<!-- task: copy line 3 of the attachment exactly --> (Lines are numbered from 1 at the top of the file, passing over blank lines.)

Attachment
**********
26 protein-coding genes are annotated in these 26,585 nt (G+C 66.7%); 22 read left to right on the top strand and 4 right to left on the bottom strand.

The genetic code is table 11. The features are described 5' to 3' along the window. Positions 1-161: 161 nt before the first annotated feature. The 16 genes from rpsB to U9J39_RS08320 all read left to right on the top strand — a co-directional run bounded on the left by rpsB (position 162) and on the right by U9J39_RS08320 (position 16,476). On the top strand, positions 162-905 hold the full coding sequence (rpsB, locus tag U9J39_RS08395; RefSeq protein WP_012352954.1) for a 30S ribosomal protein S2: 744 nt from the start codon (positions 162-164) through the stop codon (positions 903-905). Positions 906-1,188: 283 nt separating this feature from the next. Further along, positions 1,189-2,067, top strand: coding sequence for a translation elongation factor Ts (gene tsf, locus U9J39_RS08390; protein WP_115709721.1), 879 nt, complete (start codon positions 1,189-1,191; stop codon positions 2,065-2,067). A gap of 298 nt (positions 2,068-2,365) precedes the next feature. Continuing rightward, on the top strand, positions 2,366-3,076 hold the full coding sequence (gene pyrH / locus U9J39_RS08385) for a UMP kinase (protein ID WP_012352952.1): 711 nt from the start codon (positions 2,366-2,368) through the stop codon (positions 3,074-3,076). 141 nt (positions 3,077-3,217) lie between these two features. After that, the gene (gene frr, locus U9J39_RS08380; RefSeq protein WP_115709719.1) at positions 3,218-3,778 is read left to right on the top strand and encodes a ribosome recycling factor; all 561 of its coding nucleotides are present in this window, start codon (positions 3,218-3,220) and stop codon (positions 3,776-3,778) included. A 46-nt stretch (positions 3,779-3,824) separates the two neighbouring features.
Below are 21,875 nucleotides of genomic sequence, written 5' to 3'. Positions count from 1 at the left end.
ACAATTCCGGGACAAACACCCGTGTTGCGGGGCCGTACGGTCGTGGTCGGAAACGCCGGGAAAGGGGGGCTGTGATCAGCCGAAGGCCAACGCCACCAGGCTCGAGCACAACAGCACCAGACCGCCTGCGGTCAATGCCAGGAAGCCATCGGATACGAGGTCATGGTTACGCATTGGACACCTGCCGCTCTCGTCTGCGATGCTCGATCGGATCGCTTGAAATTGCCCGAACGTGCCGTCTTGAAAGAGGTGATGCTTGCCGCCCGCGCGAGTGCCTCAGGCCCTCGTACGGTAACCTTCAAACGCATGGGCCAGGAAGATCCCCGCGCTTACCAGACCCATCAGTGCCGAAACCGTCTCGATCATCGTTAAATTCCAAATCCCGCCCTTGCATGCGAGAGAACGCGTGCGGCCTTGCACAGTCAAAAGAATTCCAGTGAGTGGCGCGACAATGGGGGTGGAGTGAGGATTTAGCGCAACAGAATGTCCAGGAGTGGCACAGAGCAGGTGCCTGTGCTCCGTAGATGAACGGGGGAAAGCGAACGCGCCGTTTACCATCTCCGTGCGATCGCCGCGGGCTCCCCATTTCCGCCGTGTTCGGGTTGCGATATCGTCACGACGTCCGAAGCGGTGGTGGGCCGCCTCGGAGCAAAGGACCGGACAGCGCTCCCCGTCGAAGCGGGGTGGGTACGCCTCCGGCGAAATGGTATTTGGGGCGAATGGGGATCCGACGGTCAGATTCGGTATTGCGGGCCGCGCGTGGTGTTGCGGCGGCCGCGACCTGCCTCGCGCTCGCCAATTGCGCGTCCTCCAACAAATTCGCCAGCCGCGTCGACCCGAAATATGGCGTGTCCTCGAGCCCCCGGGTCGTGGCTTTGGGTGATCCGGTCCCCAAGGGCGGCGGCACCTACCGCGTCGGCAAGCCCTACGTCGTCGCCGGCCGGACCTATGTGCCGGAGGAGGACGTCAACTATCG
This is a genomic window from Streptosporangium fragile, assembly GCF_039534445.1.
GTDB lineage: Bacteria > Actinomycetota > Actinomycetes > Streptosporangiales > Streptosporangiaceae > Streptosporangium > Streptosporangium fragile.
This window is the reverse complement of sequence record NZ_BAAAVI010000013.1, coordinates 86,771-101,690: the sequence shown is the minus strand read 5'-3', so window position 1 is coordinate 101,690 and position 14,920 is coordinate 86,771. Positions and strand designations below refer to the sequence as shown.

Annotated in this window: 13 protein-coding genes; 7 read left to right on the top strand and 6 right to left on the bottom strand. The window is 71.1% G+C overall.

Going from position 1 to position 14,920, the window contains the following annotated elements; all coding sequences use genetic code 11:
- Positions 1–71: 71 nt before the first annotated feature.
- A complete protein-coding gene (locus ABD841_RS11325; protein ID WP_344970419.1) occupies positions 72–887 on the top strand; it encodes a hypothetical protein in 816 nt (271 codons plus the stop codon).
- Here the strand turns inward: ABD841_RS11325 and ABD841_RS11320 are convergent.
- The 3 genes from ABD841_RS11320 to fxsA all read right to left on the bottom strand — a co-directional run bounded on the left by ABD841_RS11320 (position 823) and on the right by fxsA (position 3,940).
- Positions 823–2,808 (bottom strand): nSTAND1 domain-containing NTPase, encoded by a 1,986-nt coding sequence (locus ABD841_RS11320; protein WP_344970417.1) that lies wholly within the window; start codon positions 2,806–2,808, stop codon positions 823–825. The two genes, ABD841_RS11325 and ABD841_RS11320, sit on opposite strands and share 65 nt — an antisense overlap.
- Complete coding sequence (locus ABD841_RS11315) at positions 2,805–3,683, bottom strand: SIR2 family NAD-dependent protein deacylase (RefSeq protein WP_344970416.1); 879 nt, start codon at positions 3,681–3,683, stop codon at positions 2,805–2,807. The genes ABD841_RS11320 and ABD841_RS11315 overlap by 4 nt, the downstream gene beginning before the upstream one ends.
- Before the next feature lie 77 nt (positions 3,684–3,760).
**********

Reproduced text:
Below are 21,875 nucleotides of genomic sequence, written 5' to 3'. Positions count from 1 at the left end.